Work of Luverne artisan on display at Minnesota West's Worthington campus
WORTHINGTON -- An electrician by trade and artist at heart, Jerry Deuschle has managed to combine his two vocations by teaching in the electrical program and ceramic classes at Minnesota West Community and Technical College, Jackson Campus.
Additionally, Deuschle runs his own electrician business in Luverne, where he lives. All those endeavors plus an hour-long commute four days a week leave little time to work on his own pottery.
But a chance to exhibit his work at a venue midway between work and home was a good impetus. An exhibit of Deuschle's recent ceramic pieces is currently on display in the Fine Arts Building at Minnesota West Community and Technical College, Worthington campus.
The exhibit --which had an initial showing at the Austin Art Center --also gave Deuschle the opportunity to test out some new equipment.
"Some friends from Spencer, Iowa, decided they were going to move east to be closer to family. So they sold all their (ceramics) equipment, and I bought their power extruder and big slab roller," explained Deuschle. "I'd never used them before, so I figured I've got to learn to do this. They also had a big kiln they wanted to sell, but I didn't have that much capital. But I got a call one day from them saying, 'We're going to come up to see you, and we're bringing the kiln.' I told them I couldn't afford it, but they couldn't take it with them, so they wanted me to keep it until I found someone to buy it."
Instead, Deuschle wrote a grant proposal to Southwest Minnesota Arts and Humanities Council and received funding to purchase the kiln and create a body of work using it for exhibit.
The resulting exhibit is a departure from what Deuschle has done in the past, which was predominantly pottery thrown on a wheel. Utilizing the extruder, he created a series of rectangular vases in a palette confined to white, black and red. The resulting pieces have a slightly Asian appearance.
"It releases me from deciding what colors to use," he said about the selective palette. "The bodies are all extruded, and then I added the bottoms and feet and top. I put them together and hope they don't come apart in the firing."
Each vase has a unique form and angle, resulting from Deuschle's experimentation with the new gadgets in his workshop.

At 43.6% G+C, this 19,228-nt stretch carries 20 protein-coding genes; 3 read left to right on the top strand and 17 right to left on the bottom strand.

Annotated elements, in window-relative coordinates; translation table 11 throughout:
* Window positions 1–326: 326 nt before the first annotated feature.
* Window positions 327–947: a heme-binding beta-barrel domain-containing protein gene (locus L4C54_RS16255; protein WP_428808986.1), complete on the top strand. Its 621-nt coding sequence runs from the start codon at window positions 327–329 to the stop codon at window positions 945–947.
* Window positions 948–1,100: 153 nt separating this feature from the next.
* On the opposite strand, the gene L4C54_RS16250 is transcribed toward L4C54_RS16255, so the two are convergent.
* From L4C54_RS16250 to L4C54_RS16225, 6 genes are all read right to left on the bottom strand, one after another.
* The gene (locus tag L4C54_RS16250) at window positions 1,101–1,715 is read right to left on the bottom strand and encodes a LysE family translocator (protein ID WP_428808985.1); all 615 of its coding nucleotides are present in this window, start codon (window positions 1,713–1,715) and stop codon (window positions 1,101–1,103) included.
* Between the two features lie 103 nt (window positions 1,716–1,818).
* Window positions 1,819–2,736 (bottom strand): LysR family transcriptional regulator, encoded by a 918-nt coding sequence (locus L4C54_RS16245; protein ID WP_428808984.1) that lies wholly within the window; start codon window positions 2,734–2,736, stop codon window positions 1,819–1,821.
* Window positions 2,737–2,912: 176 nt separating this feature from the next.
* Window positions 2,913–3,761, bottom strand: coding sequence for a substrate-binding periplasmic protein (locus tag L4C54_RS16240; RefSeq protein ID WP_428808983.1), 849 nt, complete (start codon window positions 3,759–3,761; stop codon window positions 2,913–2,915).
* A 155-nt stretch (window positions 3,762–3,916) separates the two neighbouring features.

"When I first started extruding, they didn't come out straight," he said. "The books that came with it shows you how to straighten them out, but I decided I liked them this way. Why would I straighten them out?"
Deuschle has long preferred the raku method of firing his ceramics. The Japanese process involves removing the pieces from the kiln while they are still hot, and then cooling them in a reduction chamber or container filled with combustible material. The result is a unique finish.
"The temperature changes are very hard on the pieces, so I lost a few," Deuschle said. "When I first started doing raku, I was told that if you had a 50 percent success rate, you were doing well --you can expect to throw 50 percent away. I do better than that --probably 80 percent --but it really hurts when the pieces don't come out. We have what we call the eraser -- a claw hammer."
In addition to the vases, Deuschle's exhibit includes an array of ceramic tiles, also in the tri-color scheme.
"I've been doing the tiles for about six years on a small scale," he said. "The precipitation for doing all these was that they had 40 feet of wall to fill up in the gallery in Austin, so I told them I could make some more wall tiles."
The tiles are texturized with a variety of tools, including rubber stamps that Deuschle picks up in hobby shops and "doo-dads and buttons" that he finds in thrift stores. He also has a device he calls a "rollette" --a handled tool with a wheel that he can use to apply texture to the clay.
Using the extruder, Deuschle created ridged clay frames for some of his tile pieces, but has limited success with the process.
"It's hard getting it straight, keeping it straight, and keeping it together," he said about the ceramic border, which has a tendency to crack.
Never one to give up on an idea, Deuschle plans to keep tinkering with the clay frames, but the bulk of the tiles on display are framed in metal. Almost all the pieces on display are for sale.
In addition to the exhibit, Deuschle is busy planning for the annual ceramics workshop that he and his wife host on the last weekend in April. This is the 20th year for the event, and they are bringing in ceramics experts from Boston, Mass., and North Carolina for it. The visiting artists will also have their work showcased at the Carnegie Cultural Center in Luverne during April.
The opening reception for the exhibit of ceramics by Jerry Deuschle will be from 4 to 6 p.m. Thursday in the Fine Arts Building at Minnesota West Community and Technical College, Worthington campus.
Daily Globe Features Editor Beth Rickers can be reached at 376-7327.